consumptions that were negative, obviously these cannot be true. Apart from heating the

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house, gas is used to provide hot water and for cooking purposes. In the summer these
usages will still be there, meaning that the consumption will never be zero. Taking the data
from the first week of term, when the gas was solely used for water and cooking, it can be
estimated that that is the base consumption, regardless of temperature. In any cases where
the consumption falls below this due to the equation, the usage will automatically be given
the base value. The consumption during the winter periods when the house is unoccupied is
given in Table 1, for calendar weeks 50 onwards.

Average Gas Usage Extrapolated over 2016


25.00 1000.00
Average Weekly Temperature

Weekly gas consumption (kWh)


20.00 800.00
(degrees C)

15.00 600.00

10.00 400.00

5.00 200.00

0.00 0.00
0 10 20 30 40 50
Calendar Week Temperature Gas Usage

Figure 8: Extrapolated gas energy data over the year.

In total, the average consumption over the year has been calculated to be 13232 kWh.

4.3 Electricity Extrapolation

Extrapolating the electricity poses problems, as there is no clear correlation between the
usage and the temperature or the daylight hours. Therefore, to calculate a yearly average,
an average value will be taken from the meter readings from week 40 to 49, and this will be
multiplied by all the weeks in which the tenants occupy the house. The equation below was
used:

𝑊𝑒𝑒𝑘𝑠 𝑜𝑐𝑐𝑢𝑝𝑖𝑒𝑑 × 𝐴𝑣. 𝑒𝑙𝑒𝑐𝑡𝑟𝑖𝑐𝑡𝑦 𝑐𝑜𝑛𝑠𝑢𝑚𝑝𝑡𝑖𝑜𝑛 (𝑤𝑘. 40 𝑡𝑜 49) = 32 × 108.5 = 𝟑𝟒𝟕𝟐 kWh

This is the average electricity per year used.

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5. Comparison with Averages

5.1 Comparison with UK Averages

5.1.1 Electricity

Figure 9: Domestic Average electricity consumption per meter by region Invalid source specified.

The data that the house will be compared to is for 2015 not 2016, since the 2016 data has
not been collated and published yet. Overall the average UK electricity consumption in 2015
was 3,958 kWh, 2.1 percent less than 2014 (Department for Business, Energy and Industrial
Strategy, 2016).

In the West Midlands, from Figure 9, the mean domestic electricity consumption was 3927
kWh, which is an averaged based off 2274 thousand domestic meters Invalid source
specified..

The household being analysed consumes on average 3472 kWh per year, which is 486 kWh
(or 12.3 %) less than the UK average for 2015 and 455 kWh (or 11.5%) less than the West
Midlands average.

This could be because it is a student house, and is only occupied for 32 weeks of the year
not 52. Additionally, students often are conscious of billing cost, since they have a smaller
budget, this may mean that they try and use less energy. Also, students are often out of the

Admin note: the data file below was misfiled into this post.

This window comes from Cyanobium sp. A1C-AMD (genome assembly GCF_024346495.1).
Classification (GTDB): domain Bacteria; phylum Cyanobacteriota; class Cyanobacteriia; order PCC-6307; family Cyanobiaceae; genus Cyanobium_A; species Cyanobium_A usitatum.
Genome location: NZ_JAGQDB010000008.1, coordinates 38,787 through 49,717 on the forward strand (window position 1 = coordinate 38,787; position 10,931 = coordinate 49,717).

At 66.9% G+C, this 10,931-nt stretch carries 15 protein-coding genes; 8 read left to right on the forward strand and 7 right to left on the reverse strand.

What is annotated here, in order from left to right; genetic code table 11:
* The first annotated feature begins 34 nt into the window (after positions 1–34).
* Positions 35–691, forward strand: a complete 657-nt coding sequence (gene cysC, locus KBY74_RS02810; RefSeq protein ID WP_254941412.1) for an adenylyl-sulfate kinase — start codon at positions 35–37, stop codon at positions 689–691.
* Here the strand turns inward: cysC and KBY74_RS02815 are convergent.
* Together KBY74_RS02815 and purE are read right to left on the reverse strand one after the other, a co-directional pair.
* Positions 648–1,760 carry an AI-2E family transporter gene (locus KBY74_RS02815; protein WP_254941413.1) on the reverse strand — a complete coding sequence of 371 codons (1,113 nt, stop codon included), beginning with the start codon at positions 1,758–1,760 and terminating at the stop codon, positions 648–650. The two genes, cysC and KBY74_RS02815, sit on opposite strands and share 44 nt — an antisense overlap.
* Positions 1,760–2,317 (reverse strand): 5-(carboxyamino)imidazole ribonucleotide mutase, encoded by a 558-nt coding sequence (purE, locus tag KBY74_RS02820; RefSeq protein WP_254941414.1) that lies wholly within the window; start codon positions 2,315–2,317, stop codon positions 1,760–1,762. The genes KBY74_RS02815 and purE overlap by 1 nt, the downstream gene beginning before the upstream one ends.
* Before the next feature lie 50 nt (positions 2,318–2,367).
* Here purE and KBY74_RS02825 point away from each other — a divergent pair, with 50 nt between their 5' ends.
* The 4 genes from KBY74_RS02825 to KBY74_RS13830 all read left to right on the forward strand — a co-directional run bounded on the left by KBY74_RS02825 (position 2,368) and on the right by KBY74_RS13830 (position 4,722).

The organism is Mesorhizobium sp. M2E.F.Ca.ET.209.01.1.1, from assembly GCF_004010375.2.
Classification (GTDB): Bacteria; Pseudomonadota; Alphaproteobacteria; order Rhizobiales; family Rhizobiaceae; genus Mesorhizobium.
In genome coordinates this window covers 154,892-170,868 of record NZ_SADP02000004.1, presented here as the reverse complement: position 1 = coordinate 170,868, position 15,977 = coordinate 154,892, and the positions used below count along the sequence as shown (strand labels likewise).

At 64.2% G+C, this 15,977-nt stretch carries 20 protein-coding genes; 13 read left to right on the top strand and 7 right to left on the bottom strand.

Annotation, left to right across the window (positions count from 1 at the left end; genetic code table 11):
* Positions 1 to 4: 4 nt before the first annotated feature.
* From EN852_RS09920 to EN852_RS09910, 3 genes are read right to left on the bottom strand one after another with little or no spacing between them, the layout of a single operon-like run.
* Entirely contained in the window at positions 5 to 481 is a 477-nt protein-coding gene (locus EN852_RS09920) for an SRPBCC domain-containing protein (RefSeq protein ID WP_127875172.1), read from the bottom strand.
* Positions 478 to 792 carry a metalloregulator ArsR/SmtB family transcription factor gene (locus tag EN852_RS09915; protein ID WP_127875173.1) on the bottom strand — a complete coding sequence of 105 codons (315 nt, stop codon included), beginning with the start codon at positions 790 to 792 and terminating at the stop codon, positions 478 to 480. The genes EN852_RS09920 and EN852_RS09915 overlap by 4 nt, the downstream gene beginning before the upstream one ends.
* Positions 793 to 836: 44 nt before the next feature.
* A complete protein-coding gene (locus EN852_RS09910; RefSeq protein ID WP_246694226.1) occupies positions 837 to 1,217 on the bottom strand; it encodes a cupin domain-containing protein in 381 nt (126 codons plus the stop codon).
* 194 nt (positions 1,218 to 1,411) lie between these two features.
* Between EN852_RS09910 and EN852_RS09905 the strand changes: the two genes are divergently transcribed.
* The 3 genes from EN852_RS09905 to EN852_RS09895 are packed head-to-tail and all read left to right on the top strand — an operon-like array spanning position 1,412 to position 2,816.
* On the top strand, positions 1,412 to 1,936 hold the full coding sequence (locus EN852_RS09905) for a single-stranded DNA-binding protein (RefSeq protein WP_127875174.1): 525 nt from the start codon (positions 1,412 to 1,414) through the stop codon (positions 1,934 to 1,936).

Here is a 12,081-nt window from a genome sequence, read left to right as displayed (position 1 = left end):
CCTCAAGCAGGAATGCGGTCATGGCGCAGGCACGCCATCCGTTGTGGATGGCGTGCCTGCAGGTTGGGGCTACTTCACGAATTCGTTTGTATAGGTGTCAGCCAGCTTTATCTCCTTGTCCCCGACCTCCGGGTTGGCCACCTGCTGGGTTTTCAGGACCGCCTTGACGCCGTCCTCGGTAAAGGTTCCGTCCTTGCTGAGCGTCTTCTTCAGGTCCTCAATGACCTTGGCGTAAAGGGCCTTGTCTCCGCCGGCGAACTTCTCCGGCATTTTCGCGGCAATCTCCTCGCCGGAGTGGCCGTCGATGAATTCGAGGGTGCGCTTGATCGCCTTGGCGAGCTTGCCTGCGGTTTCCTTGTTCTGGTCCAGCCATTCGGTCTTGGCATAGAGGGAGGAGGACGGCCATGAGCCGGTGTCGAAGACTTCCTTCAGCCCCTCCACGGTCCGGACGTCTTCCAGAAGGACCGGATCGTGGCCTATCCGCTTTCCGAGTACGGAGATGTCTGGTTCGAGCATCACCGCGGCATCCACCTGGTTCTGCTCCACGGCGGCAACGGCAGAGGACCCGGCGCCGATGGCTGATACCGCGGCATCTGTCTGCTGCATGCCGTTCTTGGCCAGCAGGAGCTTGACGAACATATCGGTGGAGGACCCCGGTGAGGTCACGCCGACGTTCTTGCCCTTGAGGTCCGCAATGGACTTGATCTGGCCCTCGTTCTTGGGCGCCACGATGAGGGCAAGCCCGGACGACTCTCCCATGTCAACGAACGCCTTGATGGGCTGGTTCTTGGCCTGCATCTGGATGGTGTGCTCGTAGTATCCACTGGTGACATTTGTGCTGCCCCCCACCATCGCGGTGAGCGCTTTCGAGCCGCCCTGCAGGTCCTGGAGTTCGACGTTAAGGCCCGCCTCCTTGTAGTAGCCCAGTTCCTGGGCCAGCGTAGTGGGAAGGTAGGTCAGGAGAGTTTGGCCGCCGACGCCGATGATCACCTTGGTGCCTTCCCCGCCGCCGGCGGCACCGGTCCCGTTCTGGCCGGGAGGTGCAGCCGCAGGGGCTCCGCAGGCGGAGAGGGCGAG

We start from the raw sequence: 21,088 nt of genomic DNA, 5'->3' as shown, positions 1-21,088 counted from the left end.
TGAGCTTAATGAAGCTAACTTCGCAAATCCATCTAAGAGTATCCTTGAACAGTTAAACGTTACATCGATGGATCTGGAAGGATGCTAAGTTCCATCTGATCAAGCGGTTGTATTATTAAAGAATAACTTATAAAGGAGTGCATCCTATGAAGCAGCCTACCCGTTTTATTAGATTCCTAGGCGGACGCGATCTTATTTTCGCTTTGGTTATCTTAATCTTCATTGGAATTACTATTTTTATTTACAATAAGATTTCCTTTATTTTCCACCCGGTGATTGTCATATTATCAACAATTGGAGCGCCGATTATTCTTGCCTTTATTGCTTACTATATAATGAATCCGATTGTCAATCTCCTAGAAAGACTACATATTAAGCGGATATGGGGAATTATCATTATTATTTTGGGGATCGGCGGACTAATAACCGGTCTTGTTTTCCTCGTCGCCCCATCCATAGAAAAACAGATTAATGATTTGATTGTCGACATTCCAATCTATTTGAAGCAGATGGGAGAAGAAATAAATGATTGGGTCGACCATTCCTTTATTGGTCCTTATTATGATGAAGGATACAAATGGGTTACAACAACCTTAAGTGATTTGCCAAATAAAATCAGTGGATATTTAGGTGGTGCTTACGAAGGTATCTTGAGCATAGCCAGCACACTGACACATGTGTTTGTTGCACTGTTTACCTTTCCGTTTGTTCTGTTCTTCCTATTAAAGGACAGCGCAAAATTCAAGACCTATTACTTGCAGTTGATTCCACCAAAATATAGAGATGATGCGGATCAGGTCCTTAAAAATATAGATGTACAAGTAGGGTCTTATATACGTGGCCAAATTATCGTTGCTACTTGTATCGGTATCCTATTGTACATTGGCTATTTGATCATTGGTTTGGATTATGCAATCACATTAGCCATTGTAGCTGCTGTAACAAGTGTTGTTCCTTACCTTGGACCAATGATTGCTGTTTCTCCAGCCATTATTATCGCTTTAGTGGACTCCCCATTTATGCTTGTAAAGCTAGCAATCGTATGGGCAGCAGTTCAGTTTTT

house during most of the day either in lectures or other activities, so there is a small number
of hours that the house is occupied for.

The average electricity consumption for the house is rather surprising since it has 7
occupants and the UK average house hold has 2.3 persons Invalid source specified.. So,
it may be expected that for this reason the electricity consumption would be higher not lower.

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5.1.2. Gas

Figure 10: Mean domestic gas consumption per meter by region, 2015 (Department of Business, Energy and
Industrial Strategy, 2016)

The data in Figure 10 shows the 2015 data for gas consumption, since the 2016 data has
not been collated and published yet. The West Midlands average consumption was at
13,190 kWh per household, just 12 kWh lower than the average for Great Britain. It also had
the third lowest mean consumption of the nine English regions analysed.

The extrapolated annual gas consumption for this house is 13,232 kWh, 42 kWh greater
than the West Midlands average of 13,190 kWh. Student houses make up only a small
fraction of households in the West Midlands so a deviation from the average trend is
expected. Student houses hold on average 4-8 residents, with this house holding 7;
compared to the national average of 2.3 people per household recorded from the 2011
national census (Office for National Statistics, 2011). This would suggest that the
extrapolated gas consumption may be higher for a student house than the average regional
consumption. The difference is only small, however, as the average student house is
populated only during term time, which makes up only 32 of 52 weeks per year. This may
mean that annually, less gas is consumed despite the house being more densely populated
than average.

5.2 Local student area


The area in which the house is located is a predominately student housing area. Therefore,
it may be useful to compare it to other houses in the local area. British Gas provides data
based off location – for this data the B29 postcode has been used.

5.2.1 Electricity

Table 4: Data provided by British Gas for average electricity usage in B29 for the 3 months prior
to 29th December 2016.
User Type kWh consumed for 3 months

Low 210
Average 743
High 1945
The house analysed 868

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Based on the averages given in Table 4 and the user types, the house analysed would be